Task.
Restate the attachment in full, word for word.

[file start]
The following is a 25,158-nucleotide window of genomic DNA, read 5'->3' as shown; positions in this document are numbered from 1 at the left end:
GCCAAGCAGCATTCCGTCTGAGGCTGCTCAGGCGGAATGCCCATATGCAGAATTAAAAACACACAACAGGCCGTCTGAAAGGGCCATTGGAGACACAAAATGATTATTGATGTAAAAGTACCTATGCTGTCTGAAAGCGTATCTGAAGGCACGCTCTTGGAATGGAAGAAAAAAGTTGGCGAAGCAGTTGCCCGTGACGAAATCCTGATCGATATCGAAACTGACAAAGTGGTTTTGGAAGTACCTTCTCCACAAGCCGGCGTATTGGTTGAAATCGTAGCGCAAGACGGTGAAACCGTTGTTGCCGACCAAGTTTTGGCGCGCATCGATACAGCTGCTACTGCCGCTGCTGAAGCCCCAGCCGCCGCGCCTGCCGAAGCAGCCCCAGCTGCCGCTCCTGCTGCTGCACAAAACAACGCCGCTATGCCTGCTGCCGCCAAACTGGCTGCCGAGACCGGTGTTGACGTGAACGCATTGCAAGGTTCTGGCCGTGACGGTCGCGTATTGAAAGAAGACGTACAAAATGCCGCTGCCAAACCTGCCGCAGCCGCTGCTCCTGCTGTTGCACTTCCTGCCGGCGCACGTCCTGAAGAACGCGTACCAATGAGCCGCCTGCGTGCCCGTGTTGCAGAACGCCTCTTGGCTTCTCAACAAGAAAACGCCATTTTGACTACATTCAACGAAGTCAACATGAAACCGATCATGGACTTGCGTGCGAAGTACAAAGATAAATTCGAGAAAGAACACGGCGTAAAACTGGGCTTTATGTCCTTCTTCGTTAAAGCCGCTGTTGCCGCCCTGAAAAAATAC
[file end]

The following is a 25,158-nucleotide window of genomic DNA, read 5'->3' as shown; positions in this document are numbered from 1 at the left end:
GCCAAGCAGCATTCCGTCTGAGGCTGCTCAGGCGGAATGCCCATATGCAGAATTAAAAACACACAACAGGCCGTCTGAAAGGGCCATTGGAGACACAAAATGATTATTGATGTAAAAGTACCTATGCTGTCTGAAAGCGTATCTGAAGGCACGCTCTTGGAATGGAAGAAAAAAGTTGGCGAAGCAGTTGCCCGTGACGAAATCCTGATCGATATCGAAACTGACAAAGTGGTTTTGGAAGTACCTTCTCCACAAGCCGGCGTATTGGTTGAAATCGTAGCGCAAGACGGTGAAACCGTTGTTGCCGACCAAGTTTTGGCGCGCATCGATACAGCTGCTACTGCCGCTGCTGAAGCCCCAGCCGCCGCGCCTGCCGAAGCAGCCCCAGCTGCCGCTCCTGCTGCTGCACAAAACAACGCCGCTATGCCTGCTGCCGCCAAACTGGCTGCCGAGACCGGTGTTGACGTGAACGCATTGCAAGGTTCTGGCCGTGACGGTCGCGTATTGAAAGAAGACGTACAAAATGCCGCTGCCAAACCTGCCGCAGCCGCTGCTCCTGCTGTTGCACTTCCTGCCGGCGCACGTCCTGAAGAACGCGTACCAATGAGCCGCCTGCGTGCCCGTGTTGCAGAACGCCTCTTGGCTTCTCAACAAGAAAACGCCATTTTGACTACATTCAACGAAGTCAACATGAAACCGATCATGGACTTGCGTGCGAAGTACAAAGATAAATTCGAGAAAGAACACGGCGTAAAACTGGGCTTTATGTCCTTCTTCGTTAAAGCCGCTGTTGCCGCCCTGAAAAAATAC